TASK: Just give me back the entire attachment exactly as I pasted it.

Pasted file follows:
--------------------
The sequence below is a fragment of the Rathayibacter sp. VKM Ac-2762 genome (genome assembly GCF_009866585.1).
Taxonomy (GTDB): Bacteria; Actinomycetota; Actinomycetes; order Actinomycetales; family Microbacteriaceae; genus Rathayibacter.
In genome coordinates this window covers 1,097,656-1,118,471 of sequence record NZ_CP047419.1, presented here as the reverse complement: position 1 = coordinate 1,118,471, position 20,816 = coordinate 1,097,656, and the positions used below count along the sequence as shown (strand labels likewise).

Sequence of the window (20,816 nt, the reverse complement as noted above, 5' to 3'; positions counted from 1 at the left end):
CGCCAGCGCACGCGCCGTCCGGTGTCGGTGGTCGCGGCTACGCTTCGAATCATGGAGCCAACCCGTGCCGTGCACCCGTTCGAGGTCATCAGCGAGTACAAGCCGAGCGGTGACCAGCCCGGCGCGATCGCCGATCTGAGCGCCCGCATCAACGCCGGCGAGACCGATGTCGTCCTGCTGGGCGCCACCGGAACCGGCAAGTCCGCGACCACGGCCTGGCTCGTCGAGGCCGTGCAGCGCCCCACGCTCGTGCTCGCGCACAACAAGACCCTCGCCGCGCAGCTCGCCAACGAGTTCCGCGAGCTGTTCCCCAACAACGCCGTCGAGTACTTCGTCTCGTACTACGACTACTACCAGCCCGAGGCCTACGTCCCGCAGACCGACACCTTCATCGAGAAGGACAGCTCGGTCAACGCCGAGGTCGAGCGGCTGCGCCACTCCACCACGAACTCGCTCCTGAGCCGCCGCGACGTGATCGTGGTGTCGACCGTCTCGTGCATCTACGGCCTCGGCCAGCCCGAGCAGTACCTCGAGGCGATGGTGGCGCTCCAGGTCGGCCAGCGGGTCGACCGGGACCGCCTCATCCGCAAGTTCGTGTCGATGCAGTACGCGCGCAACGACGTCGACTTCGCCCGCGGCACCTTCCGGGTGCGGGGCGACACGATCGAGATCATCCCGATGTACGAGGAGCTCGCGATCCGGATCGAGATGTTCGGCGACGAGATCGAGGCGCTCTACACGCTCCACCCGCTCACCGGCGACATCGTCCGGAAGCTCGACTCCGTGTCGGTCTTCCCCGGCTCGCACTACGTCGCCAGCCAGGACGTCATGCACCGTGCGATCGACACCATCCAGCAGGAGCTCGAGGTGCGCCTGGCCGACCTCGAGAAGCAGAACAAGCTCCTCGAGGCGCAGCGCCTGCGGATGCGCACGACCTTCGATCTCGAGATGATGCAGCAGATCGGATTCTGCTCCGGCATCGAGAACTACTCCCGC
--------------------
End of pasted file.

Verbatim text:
The sequence below is a fragment of the Rathayibacter sp. VKM Ac-2762 genome (genome assembly GCF_009866585.1).
Taxonomy (GTDB): Bacteria; Actinomycetota; Actinomycetes; order Actinomycetales; family Microbacteriaceae; genus Rathayibacter.
In genome coordinates this window covers 1,097,656-1,118,471 of sequence record NZ_CP047419.1, presented here as the reverse complement: position 1 = coordinate 1,118,471, position 20,816 = coordinate 1,097,656, and the positions used below count along the sequence as shown (strand labels likewise).

Sequence of the window (20,816 nt, the reverse complement as noted above, 5' to 3'; positions counted from 1 at the left end):
CGCCAGCGCACGCGCCGTCCGGTGTCGGTGGTCGCGGCTACGCTTCGAATCATGGAGCCAACCCGTGCCGTGCACCCGTTCGAGGTCATCAGCGAGTACAAGCCGAGCGGTGACCAGCCCGGCGCGATCGCCGATCTGAGCGCCCGCATCAACGCCGGCGAGACCGATGTCGTCCTGCTGGGCGCCACCGGAACCGGCAAGTCCGCGACCACGGCCTGGCTCGTCGAGGCCGTGCAGCGCCCCACGCTCGTGCTCGCGCACAACAAGACCCTCGCCGCGCAGCTCGCCAACGAGTTCCGCGAGCTGTTCCCCAACAACGCCGTCGAGTACTTCGTCTCGTACTACGACTACTACCAGCCCGAGGCCTACGTCCCGCAGACCGACACCTTCATCGAGAAGGACAGCTCGGTCAACGCCGAGGTCGAGCGGCTGCGCCACTCCACCACGAACTCGCTCCTGAGCCGCCGCGACGTGATCGTGGTGTCGACCGTCTCGTGCATCTACGGCCTCGGCCAGCCCGAGCAGTACCTCGAGGCGATGGTGGCGCTCCAGGTCGGCCAGCGGGTCGACCGGGACCGCCTCATCCGCAAGTTCGTGTCGATGCAGTACGCGCGCAACGACGTCGACTTCGCCCGCGGCACCTTCCGGGTGCGGGGCGACACGATCGAGATCATCCCGATGTACGAGGAGCTCGCGATCCGGATCGAGATGTTCGGCGACGAGATCGAGGCGCTCTACACGCTCCACCCGCTCACCGGCGACATCGTCCGGAAGCTCGACTCCGTGTCGGTCTTCCCCGGCTCGCACTACGTCGCCAGCCAGGACGTCATGCACCGTGCGATCGACACCATCCAGCAGGAGCTCGAGGTGCGCCTGGCCGACCTCGAGAAGCAGAACAAGCTCCTCGAGGCGCAGCGCCTGCGGATGCGCACGACCTTCGATCTCGAGATGATGCAGCAGATCGGATTCTGCTCCGGCATCGAGAACTACTCCCGC